by Adam Agocs, Dimitris Dardanis, Richard Forster, Jean-Marie Le Goff, Xavier Ouvrard and André Rattinger (CERN)
Collaboration Spotting (CS) is a visualisation and navigation platform for large and complex datasets. It uses graphs and semantic and structural data abstraction techniques to assist domain experts in creating knowledge out of big data.
Valuable knowledge, which can help to solve a range of complex problems, may be created from the extremely large amount of data generated by computers and the internet of things. To achieve this, we rely on sophisticated cognitive tools whose efficacy strongly depends on the delicate interplay between domain experts and data scientists. Domain experts trust data scientists to deliver the tools they need, while the effectiveness of these tools in supporting knowledge creation essentially depends on the information in the hands of domain experts. In other words, creating knowledge essentially relies on the capability of combining domain specific semantic information with concepts extracted out of the data and visualising the resulting networks.
Storing large networks in a flexible and scalable manner calls for graphs: mathematical objects that hold information in nodes representing data instances of particular categories – called facets – and in relationships characterising the network interconnectivity. Facets and relationships embody the network schema, a semantic abstraction of the network content and structure.
Enhancing the cognitive insight of humans into the understanding of the data calls for visual analytics: the science of analytical reasoning supported by interactive visual interfaces that combines the power of visual perception with high performance computing.
Collaboration Spotting (CS) is a data-driven platform based on open source software packages that uses visual analytics concepts and advanced graph processing techniques to provide a flexible environment for domain experts to run their analysis. CS is domain independent and fully customisable. It gives data scientists the capability of building multi-faceted networks out of multiple and heterogeneous data sources and domain experts the ability to specify different perspectives for conducting their analysis by means of network schemas. Individual analysis outputs are visualised in graphs using node-link representations where node size, colour and shape, and relationships highlight the network contents and structures. Output graphs are perspective specific. They represent faceted views of the network under study articulated around part or all of its content. A sophisticated navigation system enables users to graphically interact with individual output graphs and reach other facets of the network. Advanced structural abstraction techniques tailored to graph complexity and size give domain experts a visual access to fine structures and particularities, such as communities and outliers in a clear manner even for reasonably large graphs. Applying these techniques in hierarchies of graphs provides visual access to larger output graphs at the cost of a loss of semantic and structural information.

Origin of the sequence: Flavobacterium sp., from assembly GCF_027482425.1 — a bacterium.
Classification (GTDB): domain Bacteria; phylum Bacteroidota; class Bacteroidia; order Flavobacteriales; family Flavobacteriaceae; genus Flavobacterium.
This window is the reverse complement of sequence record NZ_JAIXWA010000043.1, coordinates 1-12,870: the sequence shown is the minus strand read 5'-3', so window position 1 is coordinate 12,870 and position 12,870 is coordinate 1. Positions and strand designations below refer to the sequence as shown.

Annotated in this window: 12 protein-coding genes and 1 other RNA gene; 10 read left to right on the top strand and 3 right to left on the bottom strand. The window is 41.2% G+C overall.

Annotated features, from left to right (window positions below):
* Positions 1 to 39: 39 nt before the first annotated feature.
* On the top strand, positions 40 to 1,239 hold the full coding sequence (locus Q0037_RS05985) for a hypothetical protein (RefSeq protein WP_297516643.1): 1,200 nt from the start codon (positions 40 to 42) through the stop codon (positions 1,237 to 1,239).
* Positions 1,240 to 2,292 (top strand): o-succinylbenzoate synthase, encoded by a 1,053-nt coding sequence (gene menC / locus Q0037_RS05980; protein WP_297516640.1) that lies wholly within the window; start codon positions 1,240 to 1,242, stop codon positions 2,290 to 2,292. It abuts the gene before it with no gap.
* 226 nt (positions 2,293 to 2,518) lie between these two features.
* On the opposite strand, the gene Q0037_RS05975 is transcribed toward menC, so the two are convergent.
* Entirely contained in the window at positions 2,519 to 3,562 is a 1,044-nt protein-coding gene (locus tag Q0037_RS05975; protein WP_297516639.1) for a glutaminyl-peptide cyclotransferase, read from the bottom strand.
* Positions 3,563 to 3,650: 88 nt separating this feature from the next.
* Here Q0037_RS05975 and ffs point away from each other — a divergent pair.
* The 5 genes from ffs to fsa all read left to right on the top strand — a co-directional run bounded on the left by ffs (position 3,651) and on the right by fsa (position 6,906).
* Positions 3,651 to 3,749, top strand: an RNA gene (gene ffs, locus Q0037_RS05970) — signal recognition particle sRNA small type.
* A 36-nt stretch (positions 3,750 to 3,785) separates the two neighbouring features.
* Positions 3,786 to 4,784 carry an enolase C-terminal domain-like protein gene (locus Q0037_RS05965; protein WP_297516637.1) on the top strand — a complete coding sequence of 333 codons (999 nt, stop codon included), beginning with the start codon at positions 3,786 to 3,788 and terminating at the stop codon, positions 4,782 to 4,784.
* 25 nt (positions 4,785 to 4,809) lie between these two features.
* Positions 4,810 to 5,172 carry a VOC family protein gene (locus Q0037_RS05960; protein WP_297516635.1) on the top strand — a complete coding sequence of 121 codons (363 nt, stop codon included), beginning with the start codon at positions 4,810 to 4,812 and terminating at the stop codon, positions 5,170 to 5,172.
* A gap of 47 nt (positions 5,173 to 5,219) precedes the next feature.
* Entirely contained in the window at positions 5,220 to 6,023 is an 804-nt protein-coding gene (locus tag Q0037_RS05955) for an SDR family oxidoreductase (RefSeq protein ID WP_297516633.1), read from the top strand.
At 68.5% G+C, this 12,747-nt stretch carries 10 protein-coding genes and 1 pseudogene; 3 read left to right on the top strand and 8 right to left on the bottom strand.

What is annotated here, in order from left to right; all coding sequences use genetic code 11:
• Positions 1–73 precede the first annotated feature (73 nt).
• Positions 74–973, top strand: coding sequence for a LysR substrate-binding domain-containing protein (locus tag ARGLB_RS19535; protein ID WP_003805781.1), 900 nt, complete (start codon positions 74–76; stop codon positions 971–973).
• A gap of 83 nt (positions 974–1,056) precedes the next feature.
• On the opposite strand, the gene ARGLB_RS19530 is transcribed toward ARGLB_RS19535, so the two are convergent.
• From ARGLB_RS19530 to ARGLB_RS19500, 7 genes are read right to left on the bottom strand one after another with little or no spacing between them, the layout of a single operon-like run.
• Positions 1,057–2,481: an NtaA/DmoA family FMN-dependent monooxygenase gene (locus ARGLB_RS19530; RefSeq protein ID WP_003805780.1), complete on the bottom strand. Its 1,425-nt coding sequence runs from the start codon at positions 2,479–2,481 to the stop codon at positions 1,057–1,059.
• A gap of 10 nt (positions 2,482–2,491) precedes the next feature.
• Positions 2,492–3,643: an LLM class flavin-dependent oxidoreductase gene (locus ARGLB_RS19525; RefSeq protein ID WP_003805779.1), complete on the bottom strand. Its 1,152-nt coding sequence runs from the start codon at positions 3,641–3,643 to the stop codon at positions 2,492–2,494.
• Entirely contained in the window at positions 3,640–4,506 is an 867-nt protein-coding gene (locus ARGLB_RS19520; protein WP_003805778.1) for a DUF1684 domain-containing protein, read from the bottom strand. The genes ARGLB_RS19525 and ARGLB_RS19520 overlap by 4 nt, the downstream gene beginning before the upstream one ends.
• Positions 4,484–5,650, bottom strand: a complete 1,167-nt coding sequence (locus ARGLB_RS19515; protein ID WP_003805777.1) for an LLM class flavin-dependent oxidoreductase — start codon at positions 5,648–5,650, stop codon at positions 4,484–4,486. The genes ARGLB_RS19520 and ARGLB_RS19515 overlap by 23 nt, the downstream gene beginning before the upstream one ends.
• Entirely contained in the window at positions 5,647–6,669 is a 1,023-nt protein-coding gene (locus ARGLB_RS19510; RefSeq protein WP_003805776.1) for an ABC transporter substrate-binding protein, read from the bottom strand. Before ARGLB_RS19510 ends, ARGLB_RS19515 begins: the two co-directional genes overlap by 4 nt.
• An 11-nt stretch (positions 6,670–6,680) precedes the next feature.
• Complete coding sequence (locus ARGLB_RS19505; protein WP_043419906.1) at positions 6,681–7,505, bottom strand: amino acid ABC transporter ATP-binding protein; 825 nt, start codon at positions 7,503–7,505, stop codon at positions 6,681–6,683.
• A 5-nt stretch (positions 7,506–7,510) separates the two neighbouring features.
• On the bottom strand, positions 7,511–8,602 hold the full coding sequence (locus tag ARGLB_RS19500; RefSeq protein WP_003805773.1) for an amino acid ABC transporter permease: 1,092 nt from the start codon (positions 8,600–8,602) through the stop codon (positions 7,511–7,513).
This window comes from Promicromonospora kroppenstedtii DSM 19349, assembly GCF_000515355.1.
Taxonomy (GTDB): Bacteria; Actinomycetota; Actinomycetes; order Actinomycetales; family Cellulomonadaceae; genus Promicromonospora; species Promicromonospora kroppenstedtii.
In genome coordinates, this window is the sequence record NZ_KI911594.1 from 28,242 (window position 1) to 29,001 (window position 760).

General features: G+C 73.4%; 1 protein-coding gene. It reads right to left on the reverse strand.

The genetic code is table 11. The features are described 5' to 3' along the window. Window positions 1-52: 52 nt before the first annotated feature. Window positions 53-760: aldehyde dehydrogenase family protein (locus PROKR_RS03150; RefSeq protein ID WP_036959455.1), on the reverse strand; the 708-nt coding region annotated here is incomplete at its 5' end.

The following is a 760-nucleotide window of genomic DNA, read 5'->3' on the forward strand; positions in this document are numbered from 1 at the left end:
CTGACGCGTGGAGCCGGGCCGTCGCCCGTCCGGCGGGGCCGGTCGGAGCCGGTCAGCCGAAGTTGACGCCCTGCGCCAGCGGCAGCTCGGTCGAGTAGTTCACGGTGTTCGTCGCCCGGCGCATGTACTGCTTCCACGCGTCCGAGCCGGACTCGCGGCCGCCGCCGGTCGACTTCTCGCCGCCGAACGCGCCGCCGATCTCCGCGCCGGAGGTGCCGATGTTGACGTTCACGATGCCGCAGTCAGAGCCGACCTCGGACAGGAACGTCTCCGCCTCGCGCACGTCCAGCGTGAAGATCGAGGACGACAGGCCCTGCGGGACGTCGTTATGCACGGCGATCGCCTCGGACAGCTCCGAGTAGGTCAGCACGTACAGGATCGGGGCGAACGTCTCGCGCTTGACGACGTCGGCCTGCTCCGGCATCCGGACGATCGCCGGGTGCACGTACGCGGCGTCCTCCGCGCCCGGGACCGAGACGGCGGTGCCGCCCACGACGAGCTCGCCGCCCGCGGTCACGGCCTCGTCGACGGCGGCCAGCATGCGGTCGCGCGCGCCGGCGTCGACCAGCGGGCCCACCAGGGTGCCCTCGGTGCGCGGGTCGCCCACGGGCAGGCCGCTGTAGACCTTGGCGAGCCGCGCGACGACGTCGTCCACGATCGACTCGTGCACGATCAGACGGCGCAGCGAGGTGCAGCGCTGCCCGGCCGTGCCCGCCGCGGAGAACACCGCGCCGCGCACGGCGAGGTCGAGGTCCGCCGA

Figure 1: The Collaboration Spotting conceptual framework. After populating the database, domain experts analyse the network content with the help of the schema.
Figure 2: View of an analysis output depicting a network of publications from the keyword perspective. Vertices in italics represent keywords merged together and the others single-keywords. Coloured clusters highlight groups of keywords that are found more often together in publications.
Responsiveness when servicing users is an essential aspect of visual analytics. To this end, the CS team has paid particular attention to optimising all the time-critical aspects of the platform. Networks are stored in graph databases that support efficient and flexible query mechanisms. The computing of output graph structures with optimized visual perception is done using scalable clustering and rendering algorithms that run on large computing infrastructures and open source cloud computing software.
CERN has developed Collaboration Spotting with the initial aim of providing the particle physics community with intelligence on academia and industry players active around key technologies with a view to fostering more interdisciplinary and inter-sectorial R&D collaborations, and giving procurement at CERN the opportunity of reaching a wider selection of high-tech companies [L1]. CS concepts and techniques have been used for building the Technology Innovation Monitor (TIM) of the EC Joint Research Centre (JRC) [L2] and visualising compatibility and dependency relationships in software and metadata of the LHCb experiment at CERN [L1]. A collaboration with Wigner MTA and Budapest University of Technology and Economics (BME), Hungary is now in place to explore the use of CS in the areas of: (i) pharmacoinformatics as a supporting tool for knowledge-based drug discovery using analytics over linked open data for the life sciences [L3]; (ii) IT-analytics as a tool to enhance large-scale visual analysis of performance metrics of algorithmic and infrastructure components [L4]; (iii) neuroscience to assist in understanding the structural and functional organisation of the brain [L5]; and (iv) in social sciences as a research tool to study a database of European and international higher education institutes with the goal of developing new metrics to describe their performance (BRRG) [L6].
From the experience acquired with the prototypes, we plan to further develop the CS platform to provide optimized visual perception in order to enhance cognitive insights regardless of the size of the networks. These new developments will be tested at CERN and at the Wigner GPU laboratory.
Jean-Marie Le Goff, CERN, Switzerland